In recent years, philosophers have increasingly engaged with each other in impassioned discussions about academic freedom in the discipline and profession of philosophy and across academia more broadly, as well as participated in heated debates with members of the broader public about freedom of speech in society more generally. The topics around which the most notably controversial of these discussions and debates have revolved include: the philosophical legitimacy of so-called gender critical feminism; the publication of articles about innate differences between allegedly natural races; and the extension to philosophers Peter Singer and Kathleen Stock of invitations to present their work in light of the former philosopher’s remarks about the permissibility of infanticide of disabled infants and the latter philosopher’s renown as the most prominent advocate of gender critical feminism and it claims about the immutability of binary sex.
With few exceptions, left-leaning philosophers denounce the transphobia that motivates gender critical feminism, repudiate the scientific racism that underlies views about innate racial differences, and condemn the claims about infanticide and disability that Singer has made. Yet the ableism that produced Singer’s claims remains largely intact; that is, the almost singular condemnation of Singer’s arguments has effectually obscured and deflected attention away from comparatively pernicious claims that other bioethicists make. Indeed, the singularity that philosophers have conferred upon Singer’s arguments has enabled the claims of other bioethicists to remain systematically unchallenged and to proliferate, especially insofar as these claims are routinely taught in introductory university and college bioethics classes, classes that are regarded as standard “service” courses and hence a lucrative and vital part of philosophy department curricula and infrastructure; that is to say, most philosophers treat bioethics as an innocuous “applied” subfield of the discipline that can be largely ignored.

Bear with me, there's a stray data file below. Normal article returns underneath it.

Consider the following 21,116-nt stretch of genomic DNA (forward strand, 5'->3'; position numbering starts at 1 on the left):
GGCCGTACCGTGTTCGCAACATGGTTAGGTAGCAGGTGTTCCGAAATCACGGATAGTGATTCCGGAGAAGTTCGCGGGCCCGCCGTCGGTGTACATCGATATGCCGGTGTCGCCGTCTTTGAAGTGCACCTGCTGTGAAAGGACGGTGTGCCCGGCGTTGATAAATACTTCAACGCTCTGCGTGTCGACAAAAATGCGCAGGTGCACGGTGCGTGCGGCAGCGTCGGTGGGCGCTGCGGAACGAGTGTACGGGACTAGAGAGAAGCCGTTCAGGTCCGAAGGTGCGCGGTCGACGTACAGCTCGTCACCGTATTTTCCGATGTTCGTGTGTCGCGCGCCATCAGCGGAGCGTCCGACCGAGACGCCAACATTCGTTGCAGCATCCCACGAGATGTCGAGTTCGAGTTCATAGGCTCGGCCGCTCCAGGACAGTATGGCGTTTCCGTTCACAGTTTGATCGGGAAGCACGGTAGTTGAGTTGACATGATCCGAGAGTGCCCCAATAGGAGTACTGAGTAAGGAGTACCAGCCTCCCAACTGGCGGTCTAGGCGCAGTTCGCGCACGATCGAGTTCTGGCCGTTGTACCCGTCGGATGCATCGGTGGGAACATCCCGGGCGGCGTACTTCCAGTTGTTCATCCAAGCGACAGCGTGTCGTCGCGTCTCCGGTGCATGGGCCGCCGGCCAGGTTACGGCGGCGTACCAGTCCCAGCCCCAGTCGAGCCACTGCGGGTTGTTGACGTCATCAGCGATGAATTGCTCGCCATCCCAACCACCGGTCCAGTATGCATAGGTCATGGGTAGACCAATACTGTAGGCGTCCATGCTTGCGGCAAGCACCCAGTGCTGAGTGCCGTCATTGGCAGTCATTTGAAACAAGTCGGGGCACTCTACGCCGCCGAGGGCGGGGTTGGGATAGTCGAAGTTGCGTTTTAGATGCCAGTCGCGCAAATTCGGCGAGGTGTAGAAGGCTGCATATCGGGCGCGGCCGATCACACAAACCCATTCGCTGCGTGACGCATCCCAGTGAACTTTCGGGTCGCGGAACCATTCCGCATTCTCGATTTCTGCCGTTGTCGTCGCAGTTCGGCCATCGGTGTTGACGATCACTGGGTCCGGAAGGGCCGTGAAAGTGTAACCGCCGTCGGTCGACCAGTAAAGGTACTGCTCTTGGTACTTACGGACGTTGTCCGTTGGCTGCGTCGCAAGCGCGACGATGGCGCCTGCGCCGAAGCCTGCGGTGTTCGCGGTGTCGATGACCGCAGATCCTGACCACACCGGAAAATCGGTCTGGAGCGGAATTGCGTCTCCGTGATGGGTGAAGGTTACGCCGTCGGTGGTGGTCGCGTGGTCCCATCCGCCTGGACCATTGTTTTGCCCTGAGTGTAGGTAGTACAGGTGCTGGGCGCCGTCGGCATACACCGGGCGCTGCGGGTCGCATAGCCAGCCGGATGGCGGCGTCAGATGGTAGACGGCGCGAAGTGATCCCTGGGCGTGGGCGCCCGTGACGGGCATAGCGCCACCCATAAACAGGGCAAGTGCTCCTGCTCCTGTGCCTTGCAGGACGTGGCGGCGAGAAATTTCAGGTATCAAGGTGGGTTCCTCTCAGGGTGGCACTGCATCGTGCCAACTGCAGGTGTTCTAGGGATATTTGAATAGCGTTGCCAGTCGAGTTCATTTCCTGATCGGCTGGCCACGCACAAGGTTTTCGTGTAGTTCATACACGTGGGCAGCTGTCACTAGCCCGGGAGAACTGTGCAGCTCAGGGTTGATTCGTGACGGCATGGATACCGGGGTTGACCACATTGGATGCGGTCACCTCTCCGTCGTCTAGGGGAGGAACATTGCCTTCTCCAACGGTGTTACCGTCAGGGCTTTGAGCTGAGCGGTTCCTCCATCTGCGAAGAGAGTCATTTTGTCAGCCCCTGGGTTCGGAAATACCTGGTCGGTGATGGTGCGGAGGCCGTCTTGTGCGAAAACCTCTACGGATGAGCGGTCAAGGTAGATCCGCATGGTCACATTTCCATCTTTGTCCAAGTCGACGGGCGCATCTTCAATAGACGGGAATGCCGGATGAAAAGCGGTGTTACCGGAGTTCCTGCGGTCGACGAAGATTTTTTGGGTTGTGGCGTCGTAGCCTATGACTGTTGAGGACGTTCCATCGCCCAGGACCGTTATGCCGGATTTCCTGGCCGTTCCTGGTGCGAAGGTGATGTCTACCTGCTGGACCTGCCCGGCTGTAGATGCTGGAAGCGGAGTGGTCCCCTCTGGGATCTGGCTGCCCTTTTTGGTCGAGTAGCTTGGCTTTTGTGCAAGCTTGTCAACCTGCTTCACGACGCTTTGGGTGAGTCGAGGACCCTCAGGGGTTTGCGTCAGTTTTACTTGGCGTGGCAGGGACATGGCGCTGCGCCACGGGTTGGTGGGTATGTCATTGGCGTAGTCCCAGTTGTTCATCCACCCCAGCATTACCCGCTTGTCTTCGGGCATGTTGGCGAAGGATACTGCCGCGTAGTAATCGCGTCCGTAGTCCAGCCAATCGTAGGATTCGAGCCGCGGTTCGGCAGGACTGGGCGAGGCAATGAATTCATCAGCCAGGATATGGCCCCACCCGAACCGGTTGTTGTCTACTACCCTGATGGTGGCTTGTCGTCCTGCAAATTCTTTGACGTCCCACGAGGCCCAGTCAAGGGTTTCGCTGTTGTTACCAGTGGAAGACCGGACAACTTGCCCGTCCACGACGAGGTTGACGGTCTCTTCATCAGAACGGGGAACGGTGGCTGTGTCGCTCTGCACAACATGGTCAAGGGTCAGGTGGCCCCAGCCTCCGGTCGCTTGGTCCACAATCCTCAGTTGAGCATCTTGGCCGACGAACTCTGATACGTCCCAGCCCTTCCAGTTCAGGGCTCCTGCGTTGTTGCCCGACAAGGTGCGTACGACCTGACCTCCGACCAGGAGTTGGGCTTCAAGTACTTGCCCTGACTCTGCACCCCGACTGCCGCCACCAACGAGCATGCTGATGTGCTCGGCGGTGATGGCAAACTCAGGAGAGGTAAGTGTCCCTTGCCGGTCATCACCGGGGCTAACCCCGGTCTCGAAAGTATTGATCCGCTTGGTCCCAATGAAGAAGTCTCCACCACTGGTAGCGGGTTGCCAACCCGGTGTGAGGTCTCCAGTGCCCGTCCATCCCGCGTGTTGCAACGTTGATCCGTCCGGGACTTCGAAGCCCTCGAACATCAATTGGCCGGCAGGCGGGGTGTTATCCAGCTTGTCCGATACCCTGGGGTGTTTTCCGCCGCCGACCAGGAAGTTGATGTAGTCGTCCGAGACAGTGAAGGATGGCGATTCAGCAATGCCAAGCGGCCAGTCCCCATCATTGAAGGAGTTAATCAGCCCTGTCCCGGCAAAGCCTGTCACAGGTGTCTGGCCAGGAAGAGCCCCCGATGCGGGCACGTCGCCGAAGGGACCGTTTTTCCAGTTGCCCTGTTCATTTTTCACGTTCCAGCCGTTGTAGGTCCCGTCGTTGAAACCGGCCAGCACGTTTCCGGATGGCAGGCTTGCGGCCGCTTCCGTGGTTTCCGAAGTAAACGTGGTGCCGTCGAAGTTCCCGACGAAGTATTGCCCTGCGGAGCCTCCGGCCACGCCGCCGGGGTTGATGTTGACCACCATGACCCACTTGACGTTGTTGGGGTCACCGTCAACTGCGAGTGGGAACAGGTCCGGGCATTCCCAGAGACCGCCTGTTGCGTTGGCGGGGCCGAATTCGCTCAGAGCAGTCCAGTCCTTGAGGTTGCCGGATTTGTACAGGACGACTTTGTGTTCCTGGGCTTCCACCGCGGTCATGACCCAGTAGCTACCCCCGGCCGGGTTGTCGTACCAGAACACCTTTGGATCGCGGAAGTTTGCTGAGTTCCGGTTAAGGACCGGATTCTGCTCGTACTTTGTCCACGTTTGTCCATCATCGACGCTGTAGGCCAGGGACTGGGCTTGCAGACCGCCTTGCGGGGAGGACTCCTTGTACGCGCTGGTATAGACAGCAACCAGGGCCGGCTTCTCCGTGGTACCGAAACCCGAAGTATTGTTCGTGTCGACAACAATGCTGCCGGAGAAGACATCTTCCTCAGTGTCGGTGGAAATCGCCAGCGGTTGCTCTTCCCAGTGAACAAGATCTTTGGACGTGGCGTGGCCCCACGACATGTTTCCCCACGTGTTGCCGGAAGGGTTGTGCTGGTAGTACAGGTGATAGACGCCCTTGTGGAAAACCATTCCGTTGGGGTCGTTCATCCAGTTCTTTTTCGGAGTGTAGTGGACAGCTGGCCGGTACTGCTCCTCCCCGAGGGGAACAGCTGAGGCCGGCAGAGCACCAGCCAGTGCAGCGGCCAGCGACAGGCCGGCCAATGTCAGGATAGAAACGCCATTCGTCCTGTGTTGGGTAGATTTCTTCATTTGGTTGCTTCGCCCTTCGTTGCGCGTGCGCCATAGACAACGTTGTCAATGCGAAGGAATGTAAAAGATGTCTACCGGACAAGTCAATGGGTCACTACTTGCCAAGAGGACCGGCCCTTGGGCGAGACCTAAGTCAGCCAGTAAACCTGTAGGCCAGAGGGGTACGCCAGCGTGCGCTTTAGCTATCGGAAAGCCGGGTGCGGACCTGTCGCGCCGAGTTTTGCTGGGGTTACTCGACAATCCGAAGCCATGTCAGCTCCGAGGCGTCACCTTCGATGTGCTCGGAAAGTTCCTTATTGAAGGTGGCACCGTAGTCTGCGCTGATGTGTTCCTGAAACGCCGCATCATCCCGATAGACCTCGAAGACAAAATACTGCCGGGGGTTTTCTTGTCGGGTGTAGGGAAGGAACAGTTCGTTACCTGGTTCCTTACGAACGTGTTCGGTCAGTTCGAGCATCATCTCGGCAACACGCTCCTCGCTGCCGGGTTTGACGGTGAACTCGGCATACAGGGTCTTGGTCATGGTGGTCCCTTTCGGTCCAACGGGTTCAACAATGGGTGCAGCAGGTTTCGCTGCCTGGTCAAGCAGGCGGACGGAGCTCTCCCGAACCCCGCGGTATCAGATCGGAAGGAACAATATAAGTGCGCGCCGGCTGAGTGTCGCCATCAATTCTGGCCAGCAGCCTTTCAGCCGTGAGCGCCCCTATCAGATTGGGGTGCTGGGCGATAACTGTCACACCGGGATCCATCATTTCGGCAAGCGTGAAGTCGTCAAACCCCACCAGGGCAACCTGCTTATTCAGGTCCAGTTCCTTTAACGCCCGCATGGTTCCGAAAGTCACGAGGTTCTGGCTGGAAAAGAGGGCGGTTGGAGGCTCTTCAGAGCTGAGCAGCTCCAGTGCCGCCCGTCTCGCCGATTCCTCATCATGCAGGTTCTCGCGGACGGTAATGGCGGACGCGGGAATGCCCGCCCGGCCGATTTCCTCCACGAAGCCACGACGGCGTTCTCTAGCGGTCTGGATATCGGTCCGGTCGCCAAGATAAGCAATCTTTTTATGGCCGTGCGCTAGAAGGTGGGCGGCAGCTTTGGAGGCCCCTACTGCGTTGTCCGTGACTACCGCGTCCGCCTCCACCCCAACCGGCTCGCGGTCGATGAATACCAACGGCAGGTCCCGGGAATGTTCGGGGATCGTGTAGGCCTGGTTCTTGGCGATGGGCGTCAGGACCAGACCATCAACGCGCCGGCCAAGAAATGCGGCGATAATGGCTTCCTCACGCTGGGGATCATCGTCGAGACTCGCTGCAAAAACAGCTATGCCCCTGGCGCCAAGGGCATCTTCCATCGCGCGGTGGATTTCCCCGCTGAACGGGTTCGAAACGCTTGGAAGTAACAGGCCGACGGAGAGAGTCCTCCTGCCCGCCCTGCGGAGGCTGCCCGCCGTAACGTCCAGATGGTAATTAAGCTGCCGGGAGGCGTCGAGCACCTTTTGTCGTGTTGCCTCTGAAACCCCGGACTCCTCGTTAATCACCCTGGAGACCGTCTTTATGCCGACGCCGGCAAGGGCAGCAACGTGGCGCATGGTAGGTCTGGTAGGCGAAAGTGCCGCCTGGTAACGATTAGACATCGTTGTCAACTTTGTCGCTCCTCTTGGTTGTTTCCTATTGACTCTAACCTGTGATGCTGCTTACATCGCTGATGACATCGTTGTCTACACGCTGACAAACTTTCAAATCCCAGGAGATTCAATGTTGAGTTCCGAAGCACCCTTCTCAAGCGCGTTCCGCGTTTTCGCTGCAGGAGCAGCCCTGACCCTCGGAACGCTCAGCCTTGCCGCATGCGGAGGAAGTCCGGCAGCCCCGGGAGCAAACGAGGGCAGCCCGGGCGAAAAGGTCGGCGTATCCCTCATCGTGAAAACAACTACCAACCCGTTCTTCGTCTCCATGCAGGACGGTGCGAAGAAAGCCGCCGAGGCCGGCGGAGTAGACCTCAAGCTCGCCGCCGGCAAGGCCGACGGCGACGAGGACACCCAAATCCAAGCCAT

In short, although most philosophers denounce the bioethical claims of Singer, they deem the subfield of bioethics itself—in which the value of disabled people’s lives is candidly adjudicated and the ontological status of disability is routinely taken for granted—to be relatively insignificant or at least inconsequential philosophically and politically, to be apolitical, and even politically neutral. By contrast, many feminist and so-called disability bioethicists paradoxically insist that although the claims of Singer are morally reprehensible, the field of bioethics itself is a noble and progressive enterprise within which one can selectively adopt a neutral stance on certain “bioethical issues” (Scully 2021). These variously tendentious constructions of the subfield of bioethics as a philosophically inconsequential, politically neutral, unmotivated, innocent, and progressive field of inquiry are part and parcel of what I call “the mystique of bioethics.”
The aim of my recent and current work is to explode this mystique by articulating a compelling argument according to which bioethics is an instrument and mechanism of neoliberal eugenics, an insidious enterprise of colonial power. I want to underscore that Peter Singer did not create bioethics; rather, bioethics created Peter Singer. As an instrument and mechanism of neoliberalism, bioethics, I maintain, increasingly facilitates the normalization of subjects and populations in ways that make them governable, manageable, and cost effective, that is, bioethics produces techniques and mechanisms that homogenize subjects and populations to maximize their productivity and efficiency, both as individuals and aggregates of individuals.
One way in which I motivate my argument that bioethics is a technology of neoliberal eugenics is by introducing the term disaster ableism to refer to strategies and practices that produce, exploit, and aggravate perceived and actual economic, political, environmental, and social disasters and crises in order to advance eugenic goals. As I shall continue to elaborate, the strategies and practices of disaster ableism in which various Canadian bioethicists, law professors, and politicians have engaged during the COVID-19 pandemic have thrown into stark relief the ways that the neoliberal eugenics agenda, which is at the heart of bioethics, is an integral component of colonialism.
Find Peter Singer and the Mystique of Bioethics, Part 2 here.